For those of you who have never been on oxygen before, let me tell you something. The kind at the hospital STINGS! It’s not what’s in it, but what isn’t. It’s totally dry, which in turn dries your nostrils out, which then stings. So I thus began my game of have the oxygen on until I couldn’t bear the feeling of pins being shoved into it, take off the oxygen and breathe normally. When the nurse would come in she would see I’m not on oxygen, and “help” me put it back on. Rinse, lather, repeat.

I will admit, with some misplaced pride, that I probably confused the emergency room. Caffeine poisoning is not something you run across everyday. I imagine they were consulting the oracle of Google on what exactly the proper treatment would be in my case. They couldn’t pump my stomach, because too much time had passed, it wasn’t in my stomach anymore.

In the mean time, they kept pumping IV fluids into me. They needed a urine sample, but my body was so out of whack that I had absolutely no feeling of needing to “go”. After two IV bags went in, they gave me an ultimatum. I needed to provide a urine sample very soon, or they would “cath” me.

So I was left in bed with a urinal and I kept whipping out my dick, willing it to squeeze out a couple of ounces of pee. Nothing. I briefly considered refusing and signing out AMA (Against Medical Advice) to avoid being cath’ed. =/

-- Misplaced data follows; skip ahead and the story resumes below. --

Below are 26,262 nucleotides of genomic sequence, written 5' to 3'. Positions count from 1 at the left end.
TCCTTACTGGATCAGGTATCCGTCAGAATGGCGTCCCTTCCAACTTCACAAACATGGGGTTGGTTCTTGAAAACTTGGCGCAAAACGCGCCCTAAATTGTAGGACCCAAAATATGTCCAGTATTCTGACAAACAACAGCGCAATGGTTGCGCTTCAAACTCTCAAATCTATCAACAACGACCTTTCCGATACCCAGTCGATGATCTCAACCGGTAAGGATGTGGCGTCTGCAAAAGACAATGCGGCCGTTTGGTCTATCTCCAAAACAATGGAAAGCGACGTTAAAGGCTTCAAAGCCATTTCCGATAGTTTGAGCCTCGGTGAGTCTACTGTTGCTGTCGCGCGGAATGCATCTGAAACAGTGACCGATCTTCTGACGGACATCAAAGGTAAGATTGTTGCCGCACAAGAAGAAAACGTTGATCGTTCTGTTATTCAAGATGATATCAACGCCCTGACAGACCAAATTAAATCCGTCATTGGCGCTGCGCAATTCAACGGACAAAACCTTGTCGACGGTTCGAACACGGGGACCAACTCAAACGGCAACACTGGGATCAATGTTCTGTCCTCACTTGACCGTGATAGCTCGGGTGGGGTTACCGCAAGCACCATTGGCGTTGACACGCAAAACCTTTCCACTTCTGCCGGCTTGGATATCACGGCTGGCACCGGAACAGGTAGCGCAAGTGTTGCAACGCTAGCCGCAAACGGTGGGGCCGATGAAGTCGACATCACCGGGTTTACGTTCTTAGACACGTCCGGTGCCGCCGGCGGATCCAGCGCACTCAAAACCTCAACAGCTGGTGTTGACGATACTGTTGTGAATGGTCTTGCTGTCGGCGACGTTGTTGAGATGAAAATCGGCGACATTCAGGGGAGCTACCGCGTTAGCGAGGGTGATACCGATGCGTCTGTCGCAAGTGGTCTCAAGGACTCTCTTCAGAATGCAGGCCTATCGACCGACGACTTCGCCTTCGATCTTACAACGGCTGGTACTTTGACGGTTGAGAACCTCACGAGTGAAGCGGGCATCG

I thought I had gotten a reprieve when the radiologist came and wheeled me in for a chest x-ray. Chest x-ray for a poisoning? I figured the hospital was just being safe. Either that or they were padding the bill. But, it bought me some extra time to try to produce urine. My chest was x-rayed from the side and back, then I was helped back into bed and wheeled back to my curtained off “room”.

The nurse was waiting for me. She gave me one more chance to naturally produce a sample. Alas, my bladder did not want to coöperate. She decided to go in for it.

Now, I’m going to state it here and now. Having a strange woman handling your junk is scary enough. If that same woman wants to then shove a tube into it? Yeah, my heart was really racing at that point, and not just from the caffeine.

She tried to numb me up, I know she did, but there is absolutely no amount of topical Novocaine that will dull this feeling. The best way to describe it is to imagine a baseball bat being shoved into your pee-hole. You feel it the entire length up. It HURTS. It’s a whole new type of pain. There is no way to adequately describe it, you have to experience it. But I’m praying none of you will. I wouldn’t wish it on my worst enemy.

Then I have to wait, enduring the pain while they tap my bladder and drain it. Ugh.

Finally they tapped the keg for as much as it would hold. I’d love to tell you all was roses then, but it hurts ALMOST as much coming out as going in.

Afterward the doctor came in and told me that I had a chemical pneumonia, and they were admitting me. This came as a surprise, as I was thinking they were just going to shuffle me off to the loony bin and be done with me. But I wasn’t one to argue, else they find another hole to shove a catheter up. =/

They were just waiting for shift change to bring me up to my room, because I required a nanny to watch me and make sure I didn’t hurt myself again.

Next Post: I’m either in Medlab, or in Hell. Either way, the decor needs work.